- Anna Coleman Watts Ladd - self portrait - see View
- Alta Eliza Wilmot - portrait of Mark Twain - see View
- Unknown American - portrait of Nathaniel Gilman - see View
- Riviere, Annette Louise - portrait of Nora Selina Dobell - see View
- Schenley, Henrietta Agnes - portrait of Henrietta Araminta Monck Browne - see View

However, dozens more have had research notes added during the year

Related Items
Apart from miniatures there were several interesting items acquired which were associated with sitters or artists.

One example is this rare book "Louisa Ralston" written by Anne Tuttle Jones Bullard, who is a sitter in a miniature within the collection, see View The wider collection now includes original volumes of four books written by her.

Cost of the Investment
All items were acquired from dealers or at public auction. An average cost of under $500 per miniature has been mentioned as a preferred guideline to stretch a limited budget.

I felt sure that guideline would be breached this year, as two miniatures each cost more than $2000 and others cost over $1000. The most expensive was the young lady signed by Moses B Russell, which cost $2300.

On working it out, the average cost of a miniature across the portfolio was $435, and I was surprised it was so far under the $500 guideline. (However, I can imagine other collectors might say; "I am not surprised, given some of the rubbish he purchased!")

From a personal point of view, variety is better than pure quality, as there is a lot more pleasure from buying and researching miniatures, than in attempting to invest a similar amount in the sharemarket (or for that matter, in sub-prime loans!!). And, anyway, collecting is a hobby and is supposed to be fun.

Any mathematicians reading this blog will have already calculated 90 times $435 as a total cost of around $39,000 which proves my shopaholic tendencies.

Budding art investors reading this blog, who wish to reach their own opinion on the success or otherwise of the acquisition strategy, can do so by working through the slide-show and attributing values to the items in the portfolio. (However, if the answer is a negative, please do not tell me!!)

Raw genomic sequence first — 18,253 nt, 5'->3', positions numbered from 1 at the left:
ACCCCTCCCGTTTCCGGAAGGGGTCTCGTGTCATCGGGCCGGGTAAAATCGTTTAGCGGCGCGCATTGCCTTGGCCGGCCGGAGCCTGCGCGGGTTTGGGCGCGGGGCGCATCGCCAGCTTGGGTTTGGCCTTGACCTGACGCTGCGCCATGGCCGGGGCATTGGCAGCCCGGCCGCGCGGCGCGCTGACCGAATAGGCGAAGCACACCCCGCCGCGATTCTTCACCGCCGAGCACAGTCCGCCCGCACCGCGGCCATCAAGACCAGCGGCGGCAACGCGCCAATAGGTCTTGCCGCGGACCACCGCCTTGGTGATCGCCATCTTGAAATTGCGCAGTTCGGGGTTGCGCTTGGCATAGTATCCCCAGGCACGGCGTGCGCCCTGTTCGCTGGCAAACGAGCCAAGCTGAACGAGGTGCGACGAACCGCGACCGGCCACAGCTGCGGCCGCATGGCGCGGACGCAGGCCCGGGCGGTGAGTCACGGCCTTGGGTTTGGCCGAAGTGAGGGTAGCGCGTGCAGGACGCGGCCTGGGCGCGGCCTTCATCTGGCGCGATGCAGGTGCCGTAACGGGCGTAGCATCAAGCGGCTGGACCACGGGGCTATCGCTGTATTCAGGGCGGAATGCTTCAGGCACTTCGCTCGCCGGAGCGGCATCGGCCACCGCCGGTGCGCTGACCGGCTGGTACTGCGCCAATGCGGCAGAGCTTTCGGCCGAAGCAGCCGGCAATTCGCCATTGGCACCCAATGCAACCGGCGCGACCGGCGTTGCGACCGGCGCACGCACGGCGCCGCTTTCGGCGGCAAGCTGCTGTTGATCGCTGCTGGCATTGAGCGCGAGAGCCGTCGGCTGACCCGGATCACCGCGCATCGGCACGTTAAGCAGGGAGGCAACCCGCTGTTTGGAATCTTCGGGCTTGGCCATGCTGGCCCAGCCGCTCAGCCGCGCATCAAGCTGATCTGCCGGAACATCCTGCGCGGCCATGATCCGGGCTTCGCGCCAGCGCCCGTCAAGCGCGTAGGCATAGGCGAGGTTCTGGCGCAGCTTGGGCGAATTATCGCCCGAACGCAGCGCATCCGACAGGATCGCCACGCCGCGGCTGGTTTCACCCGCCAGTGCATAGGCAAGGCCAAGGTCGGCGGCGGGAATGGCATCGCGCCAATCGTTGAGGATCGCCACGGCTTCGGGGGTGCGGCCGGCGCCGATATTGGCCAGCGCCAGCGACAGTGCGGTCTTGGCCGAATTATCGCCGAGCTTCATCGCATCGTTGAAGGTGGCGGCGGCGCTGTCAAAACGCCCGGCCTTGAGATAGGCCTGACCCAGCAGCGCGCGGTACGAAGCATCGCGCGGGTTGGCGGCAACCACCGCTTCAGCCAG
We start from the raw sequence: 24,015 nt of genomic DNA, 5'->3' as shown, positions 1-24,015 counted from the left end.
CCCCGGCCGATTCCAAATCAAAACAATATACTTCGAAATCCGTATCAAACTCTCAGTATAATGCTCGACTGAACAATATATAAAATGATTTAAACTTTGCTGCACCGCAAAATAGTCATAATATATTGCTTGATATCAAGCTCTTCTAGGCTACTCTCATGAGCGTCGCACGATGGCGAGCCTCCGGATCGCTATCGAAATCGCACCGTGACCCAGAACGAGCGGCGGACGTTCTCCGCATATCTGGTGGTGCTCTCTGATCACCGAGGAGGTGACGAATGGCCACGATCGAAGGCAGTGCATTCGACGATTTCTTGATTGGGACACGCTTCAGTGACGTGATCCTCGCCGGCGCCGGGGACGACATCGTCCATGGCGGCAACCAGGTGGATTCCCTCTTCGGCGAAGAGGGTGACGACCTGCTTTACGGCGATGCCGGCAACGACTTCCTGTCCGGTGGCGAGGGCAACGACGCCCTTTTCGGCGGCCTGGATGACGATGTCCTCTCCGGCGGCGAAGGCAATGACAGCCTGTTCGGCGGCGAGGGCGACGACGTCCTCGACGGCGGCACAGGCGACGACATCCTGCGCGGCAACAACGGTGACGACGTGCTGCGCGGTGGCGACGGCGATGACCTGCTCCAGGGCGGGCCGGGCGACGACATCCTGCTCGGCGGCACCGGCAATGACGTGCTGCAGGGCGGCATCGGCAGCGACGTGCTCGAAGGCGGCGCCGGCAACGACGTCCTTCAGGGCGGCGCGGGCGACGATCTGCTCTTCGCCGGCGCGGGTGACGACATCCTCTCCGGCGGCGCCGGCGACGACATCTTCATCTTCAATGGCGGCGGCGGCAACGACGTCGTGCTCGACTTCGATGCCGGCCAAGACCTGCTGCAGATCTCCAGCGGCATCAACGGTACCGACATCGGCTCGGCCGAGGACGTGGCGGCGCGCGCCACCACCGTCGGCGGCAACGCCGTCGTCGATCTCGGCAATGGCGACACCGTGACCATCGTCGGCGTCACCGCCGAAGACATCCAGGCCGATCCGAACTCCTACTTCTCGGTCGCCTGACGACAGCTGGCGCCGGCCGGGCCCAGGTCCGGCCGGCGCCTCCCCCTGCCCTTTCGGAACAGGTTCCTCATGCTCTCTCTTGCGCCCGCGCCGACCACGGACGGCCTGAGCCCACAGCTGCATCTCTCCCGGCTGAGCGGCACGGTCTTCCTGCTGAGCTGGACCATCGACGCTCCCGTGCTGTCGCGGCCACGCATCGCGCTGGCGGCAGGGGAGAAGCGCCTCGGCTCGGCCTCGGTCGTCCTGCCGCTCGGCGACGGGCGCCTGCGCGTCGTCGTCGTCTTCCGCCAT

Funding has come from disposing of miniatures and from savings, thus baked beans on toast continues to be on the menu. Like any other person terminally affected by the collecting bug, it is impossible to resist opportunities if they present themselves, even when there is a desire to avoid encroaching on savings.

As for the market outlook for portrait miniatures in 2008; "Who knows?". I have felt it was a little softer at the lower levels in 2007, compared to 2006, perhaps due to some sub-prime nervousness, and the Dow currently off its peak.

In contrast, at the top end of the market in 2007 there were some remarkable sales, including those mentioned in recent posts; Oliver Cromwell, Queen Elizabeth, and John White! Twelve months ago, who would have ranked White with Cromwell and Elizabeth?? However, they do reflect the rarity and uniqueness of certain items, especially for important sitters.

The other morning I heard Fox News suggesting that purchasing art was a positive alternative to investing in shares at the current time. However, their comments revolved around investing in new and emerging artists. That is something that is even more frightening to me than the sharemarket.

Personally, I expect to find it harder to make valuable acquisitions in 2008, but will hope to find some miniatures that are interesting to research.

My own New Year's Resolution is; "Buy Less and Sell More", but I recognise that as an obsessed collector I can rarely let an opportunity pass by.

Website/Blog for 2008
A continuing aim is to try and maintain this as a user-friendly website/blog.

Few Internet activities are more frustrating than accessing museum and auction house websites which are slow to respond, especially when one is accustomed to very fast downloads from both Internet auction websites and Google searches.

Some of the major live auction houses are dreadful in this respect and if any of them happen to read this, they should note that slow responses are very much a disincentive to bidding. So much so to me, that I now rarely visit their websites.